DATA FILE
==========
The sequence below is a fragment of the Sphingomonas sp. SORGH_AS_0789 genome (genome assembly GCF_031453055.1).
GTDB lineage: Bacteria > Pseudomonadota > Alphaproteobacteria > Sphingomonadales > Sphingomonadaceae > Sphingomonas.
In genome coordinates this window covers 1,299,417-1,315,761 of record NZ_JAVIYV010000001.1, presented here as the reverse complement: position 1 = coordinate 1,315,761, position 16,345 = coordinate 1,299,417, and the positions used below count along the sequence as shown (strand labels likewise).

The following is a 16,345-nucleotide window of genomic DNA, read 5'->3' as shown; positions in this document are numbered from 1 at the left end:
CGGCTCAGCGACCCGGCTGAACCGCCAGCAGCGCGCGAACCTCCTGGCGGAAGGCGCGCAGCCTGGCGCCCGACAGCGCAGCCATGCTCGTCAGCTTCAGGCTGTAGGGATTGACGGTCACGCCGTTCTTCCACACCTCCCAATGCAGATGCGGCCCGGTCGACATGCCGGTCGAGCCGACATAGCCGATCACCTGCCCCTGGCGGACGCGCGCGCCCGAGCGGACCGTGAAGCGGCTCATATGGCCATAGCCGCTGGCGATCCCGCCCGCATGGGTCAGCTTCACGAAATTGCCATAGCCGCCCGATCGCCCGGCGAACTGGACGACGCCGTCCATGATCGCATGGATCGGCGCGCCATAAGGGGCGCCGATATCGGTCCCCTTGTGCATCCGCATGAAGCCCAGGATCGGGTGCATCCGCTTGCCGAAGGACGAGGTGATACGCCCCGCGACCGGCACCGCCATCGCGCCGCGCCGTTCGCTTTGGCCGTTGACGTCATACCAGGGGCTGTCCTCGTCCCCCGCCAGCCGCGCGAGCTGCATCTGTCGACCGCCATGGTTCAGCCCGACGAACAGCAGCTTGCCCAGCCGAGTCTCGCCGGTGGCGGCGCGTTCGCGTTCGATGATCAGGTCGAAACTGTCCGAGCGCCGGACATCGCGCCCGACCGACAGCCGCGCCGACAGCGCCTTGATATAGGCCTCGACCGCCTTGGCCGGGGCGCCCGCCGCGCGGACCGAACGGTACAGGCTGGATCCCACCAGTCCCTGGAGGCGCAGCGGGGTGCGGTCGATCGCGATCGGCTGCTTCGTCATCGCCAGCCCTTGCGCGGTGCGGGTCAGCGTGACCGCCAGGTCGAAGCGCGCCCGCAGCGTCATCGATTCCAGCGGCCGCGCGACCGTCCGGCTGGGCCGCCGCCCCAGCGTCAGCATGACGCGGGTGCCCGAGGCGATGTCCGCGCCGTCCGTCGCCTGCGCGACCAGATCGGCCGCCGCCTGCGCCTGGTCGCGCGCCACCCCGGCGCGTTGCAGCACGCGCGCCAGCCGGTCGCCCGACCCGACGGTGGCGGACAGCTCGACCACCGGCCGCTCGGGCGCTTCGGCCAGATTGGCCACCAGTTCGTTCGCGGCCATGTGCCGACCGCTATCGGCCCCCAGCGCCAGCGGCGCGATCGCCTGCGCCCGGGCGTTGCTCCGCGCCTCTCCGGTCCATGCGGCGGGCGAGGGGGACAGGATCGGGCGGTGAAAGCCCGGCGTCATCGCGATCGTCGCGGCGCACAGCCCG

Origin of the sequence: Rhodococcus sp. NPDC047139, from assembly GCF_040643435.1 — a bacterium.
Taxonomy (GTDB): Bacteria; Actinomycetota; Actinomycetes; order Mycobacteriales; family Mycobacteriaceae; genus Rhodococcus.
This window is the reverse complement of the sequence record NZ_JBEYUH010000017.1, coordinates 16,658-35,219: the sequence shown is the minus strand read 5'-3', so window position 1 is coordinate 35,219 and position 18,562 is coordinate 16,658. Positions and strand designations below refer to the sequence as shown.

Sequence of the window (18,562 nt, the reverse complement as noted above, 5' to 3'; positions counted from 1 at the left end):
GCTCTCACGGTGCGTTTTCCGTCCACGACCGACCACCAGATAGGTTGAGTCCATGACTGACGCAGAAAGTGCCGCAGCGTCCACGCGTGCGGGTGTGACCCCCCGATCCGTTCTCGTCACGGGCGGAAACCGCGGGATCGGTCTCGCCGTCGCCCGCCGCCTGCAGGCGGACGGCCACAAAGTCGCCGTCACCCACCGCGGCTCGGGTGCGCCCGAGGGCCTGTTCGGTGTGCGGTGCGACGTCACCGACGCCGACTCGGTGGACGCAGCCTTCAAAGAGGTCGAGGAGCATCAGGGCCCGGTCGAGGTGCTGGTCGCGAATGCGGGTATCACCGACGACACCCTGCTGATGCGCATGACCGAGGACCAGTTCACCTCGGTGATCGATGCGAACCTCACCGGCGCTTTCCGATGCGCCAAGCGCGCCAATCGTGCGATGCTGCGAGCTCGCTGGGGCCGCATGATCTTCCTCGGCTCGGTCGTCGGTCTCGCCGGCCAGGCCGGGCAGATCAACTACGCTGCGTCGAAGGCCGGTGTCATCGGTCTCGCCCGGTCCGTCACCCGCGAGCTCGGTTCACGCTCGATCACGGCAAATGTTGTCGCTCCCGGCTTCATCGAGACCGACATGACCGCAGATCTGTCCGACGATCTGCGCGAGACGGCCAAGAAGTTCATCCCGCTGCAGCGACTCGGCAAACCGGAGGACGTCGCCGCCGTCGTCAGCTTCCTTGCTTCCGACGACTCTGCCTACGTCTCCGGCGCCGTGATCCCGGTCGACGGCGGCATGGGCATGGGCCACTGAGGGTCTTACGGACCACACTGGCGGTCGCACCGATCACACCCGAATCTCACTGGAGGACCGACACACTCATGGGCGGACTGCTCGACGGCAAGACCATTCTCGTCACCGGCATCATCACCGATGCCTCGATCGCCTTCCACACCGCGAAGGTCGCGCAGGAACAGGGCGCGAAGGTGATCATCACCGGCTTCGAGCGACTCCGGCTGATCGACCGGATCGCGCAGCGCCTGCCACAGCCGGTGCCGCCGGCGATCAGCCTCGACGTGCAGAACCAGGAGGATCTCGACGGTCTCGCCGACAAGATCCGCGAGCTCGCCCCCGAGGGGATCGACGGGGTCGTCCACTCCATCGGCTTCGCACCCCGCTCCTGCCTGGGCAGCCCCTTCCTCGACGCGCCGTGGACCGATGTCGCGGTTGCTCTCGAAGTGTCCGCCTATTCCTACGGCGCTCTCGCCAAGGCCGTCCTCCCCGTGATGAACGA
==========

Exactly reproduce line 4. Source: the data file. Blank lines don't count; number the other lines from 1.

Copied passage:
The following is a 16,345-nucleotide window of genomic DNA, read 5'->3' as shown; positions in this document are numbered from 1 at the left end: